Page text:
Can a Realtor Find Me a Home Inspector?

Many Realtors have a network of home inspectors that they can recommend to you. However, doing your research before choosing an inspector is important. Look for an inspector with a good reputation and solid credentials. You can ask for referrals from friends, work associates, and family or search online for reviews and customer feedback.

How Much Do Home Inspections Cost?

The home inspection cost can depend on several factors, such as the property’s size, age, and location. The average cost of a home inspection ranges from $300 to $500, but it can go up to $1,000 for larger homes or those in high-cost areas. It’s important to note that the cost of a home inspection is a small investment compared to the potential issues that may arise if a home is not thoroughly inspected.

What Happens During a Home Inspection?

During a home inspection, the inspector will thoroughly examine the interior and exterior of your home. They will check for any visible signs of damage, such as cracks or leaks, and inspect the major systems in your home, including the electrical, plumbing, and HVAC systems. The inspector will also check the roof, walls, and foundation for any signs of deterioration or damage. Many issues in the home are not detectable by the naked eye. This holds especially when it comes to high-ticket repair items such as the following:

  • foundation issues
  • HVAC issues
  • mold
  • termite
  • plumbing
  • electrical
  • insulation
  • other potential defects with the subject property

Just because a home inspector may come up with a bad report on certain issues, such as reporting that the roof has only a three-year life span left, does not mean that the home buyer should cancel the real estate purchase contract.

How Long Do Home Inspections Take?

The length of a home inspection will depend on the size and complexity of your home. A home inspection typically takes 2 to 4 hours, but larger or more complex homes may take longer. It’s a good idea to plan to be at the house during the inspection to ask any questions you may have.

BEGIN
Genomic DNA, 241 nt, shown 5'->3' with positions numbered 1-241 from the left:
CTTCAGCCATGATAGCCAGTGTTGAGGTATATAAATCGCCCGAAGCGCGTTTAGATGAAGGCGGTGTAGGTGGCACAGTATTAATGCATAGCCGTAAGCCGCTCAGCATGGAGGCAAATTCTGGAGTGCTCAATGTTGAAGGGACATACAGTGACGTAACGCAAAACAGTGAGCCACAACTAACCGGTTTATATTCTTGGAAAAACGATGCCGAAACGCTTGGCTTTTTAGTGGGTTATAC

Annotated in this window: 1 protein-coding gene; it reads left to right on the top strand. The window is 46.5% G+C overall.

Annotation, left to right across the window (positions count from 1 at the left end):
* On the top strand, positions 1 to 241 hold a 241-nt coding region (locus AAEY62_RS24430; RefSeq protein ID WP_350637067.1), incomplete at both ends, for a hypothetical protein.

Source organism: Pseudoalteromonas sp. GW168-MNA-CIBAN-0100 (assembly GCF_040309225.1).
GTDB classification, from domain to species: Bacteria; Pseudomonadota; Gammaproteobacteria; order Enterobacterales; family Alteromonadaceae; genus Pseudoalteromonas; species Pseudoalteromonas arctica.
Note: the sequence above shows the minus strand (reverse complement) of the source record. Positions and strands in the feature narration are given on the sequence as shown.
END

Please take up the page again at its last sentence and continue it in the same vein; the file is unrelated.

What Do Home Inspections Cover?

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A reputable inspector should carefully examine the home’s interior and exterior, including the attic, basement, or crawl space. Each home is different. So the home inspection will vary depending on the property type.

Inspectors will generally examine the home’s foundation, roof, attic, basement, crawl space, plumbing, electrical, air conditioning, heating systems, home insulation, and structural components. Most importantly, the home’s potential hazards include fire hazards with the electrical and HVAC systems and leaks in the plumbing system.

An inspector is a general inspector and not a specialist. If he suspects issues with a particular system, such as the well and septic, he may note on his report that further examination will be required. Buyers may need to hire a well and septic specialist where further due diligence is required.

What Does the Inspector Discover on Home Inspections

After a home inspector has thoroughly inspected the subject property, the inspector will prepare a home inspection report. The report details his inspection and findings in writing with pictures. After the inspection, the inspector will provide a detailed report outlining any issues. Alex Carlucci, a senior loan officer for Gustan Cho Associates, explains the data homebuyers will find on the home inspection report: